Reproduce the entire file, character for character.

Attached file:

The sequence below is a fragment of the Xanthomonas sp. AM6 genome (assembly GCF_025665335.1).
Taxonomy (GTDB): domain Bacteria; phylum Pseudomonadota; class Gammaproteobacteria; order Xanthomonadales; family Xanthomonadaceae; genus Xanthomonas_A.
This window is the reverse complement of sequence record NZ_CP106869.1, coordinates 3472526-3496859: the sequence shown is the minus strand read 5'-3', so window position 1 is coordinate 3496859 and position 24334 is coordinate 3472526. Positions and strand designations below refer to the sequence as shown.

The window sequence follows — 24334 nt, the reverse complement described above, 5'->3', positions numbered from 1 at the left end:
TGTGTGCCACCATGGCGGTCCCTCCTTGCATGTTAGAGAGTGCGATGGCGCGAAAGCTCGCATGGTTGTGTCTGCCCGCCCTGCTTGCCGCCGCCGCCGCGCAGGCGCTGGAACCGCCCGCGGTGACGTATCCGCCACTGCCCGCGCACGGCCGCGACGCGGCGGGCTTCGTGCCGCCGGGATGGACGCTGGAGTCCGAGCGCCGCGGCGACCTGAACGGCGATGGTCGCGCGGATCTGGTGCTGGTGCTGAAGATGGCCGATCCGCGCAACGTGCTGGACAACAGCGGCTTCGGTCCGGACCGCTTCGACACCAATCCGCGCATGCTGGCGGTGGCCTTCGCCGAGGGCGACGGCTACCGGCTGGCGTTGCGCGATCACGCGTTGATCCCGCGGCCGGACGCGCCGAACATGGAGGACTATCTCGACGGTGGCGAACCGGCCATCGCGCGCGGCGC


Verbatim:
The sequence below is a fragment of the Xanthomonas sp. AM6 genome (assembly GCF_025665335.1).
Taxonomy (GTDB): domain Bacteria; phylum Pseudomonadota; class Gammaproteobacteria; order Xanthomonadales; family Xanthomonadaceae; genus Xanthomonas_A.
This window is the reverse complement of sequence record NZ_CP106869.1, coordinates 3472526-3496859: the sequence shown is the minus strand read 5'-3', so window position 1 is coordinate 3496859 and position 24334 is coordinate 3472526. Positions and strand designations below refer to the sequence as shown.

The window sequence follows — 24334 nt, the reverse complement described above, 5'->3', positions numbered from 1 at the left end:
TGTGTGCCACCATGGCGGTCCCTCCTTGCATGTTAGAGAGTGCGATGGCGCGAAAGCTCGCATGGTTGTGTCTGCCCGCCCTGCTTGCCGCCGCCGCCGCGCAGGCGCTGGAACCGCCCGCGGTGACGTATCCGCCACTGCCCGCGCACGGCCGCGACGCGGCGGGCTTCGTGCCGCCGGGATGGACGCTGGAGTCCGAGCGCCGCGGCGACCTGAACGGCGATGGTCGCGCGGATCTGGTGCTGGTGCTGAAGATGGCCGATCCGCGCAACGTGCTGGACAACAGCGGCTTCGGTCCGGACCGCTTCGACACCAATCCGCGCATGCTGGCGGTGGCCTTCGCCGAGGGCGACGGCTACCGGCTGGCGTTGCGCGATCACGCGTTGATCCCGCGGCCGGACGCGCCGAACATGGAGGACTATCTCGACGGTGGCGAACCGGCCATCGCGCGCGGCGC